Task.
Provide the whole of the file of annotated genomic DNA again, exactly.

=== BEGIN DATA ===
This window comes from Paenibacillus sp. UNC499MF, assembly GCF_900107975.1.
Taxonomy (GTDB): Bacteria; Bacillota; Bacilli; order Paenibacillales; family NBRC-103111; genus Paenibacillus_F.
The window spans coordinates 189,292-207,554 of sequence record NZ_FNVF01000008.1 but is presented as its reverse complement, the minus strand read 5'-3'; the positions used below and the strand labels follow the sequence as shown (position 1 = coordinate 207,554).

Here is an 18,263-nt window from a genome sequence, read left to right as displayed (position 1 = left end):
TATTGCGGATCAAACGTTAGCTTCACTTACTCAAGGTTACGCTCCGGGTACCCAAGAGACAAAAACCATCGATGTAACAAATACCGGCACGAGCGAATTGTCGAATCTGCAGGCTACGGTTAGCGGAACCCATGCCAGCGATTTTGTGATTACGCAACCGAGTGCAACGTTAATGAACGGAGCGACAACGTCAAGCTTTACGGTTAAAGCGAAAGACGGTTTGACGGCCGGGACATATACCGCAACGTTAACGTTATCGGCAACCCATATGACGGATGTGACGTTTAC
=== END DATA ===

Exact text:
This window comes from Paenibacillus sp. UNC499MF, assembly GCF_900107975.1.
Taxonomy (GTDB): Bacteria; Bacillota; Bacilli; order Paenibacillales; family NBRC-103111; genus Paenibacillus_F.
The window spans coordinates 189,292-207,554 of sequence record NZ_FNVF01000008.1 but is presented as its reverse complement, the minus strand read 5'-3'; the positions used below and the strand labels follow the sequence as shown (position 1 = coordinate 207,554).

Here is an 18,263-nt window from a genome sequence, read left to right as displayed (position 1 = left end):
TATTGCGGATCAAACGTTAGCTTCACTTACTCAAGGTTACGCTCCGGGTACCCAAGAGACAAAAACCATCGATGTAACAAATACCGGCACGAGCGAATTGTCGAATCTGCAGGCTACGGTTAGCGGAACCCATGCCAGCGATTTTGTGATTACGCAACCGAGTGCAACGTTAATGAACGGAGCGACAACGTCAAGCTTTACGGTTAAAGCGAAAGACGGTTTGACGGCCGGGACATATACCGCAACGTTAACGTTATCGGCAACCCATATGACGGATGTGACGTTTAC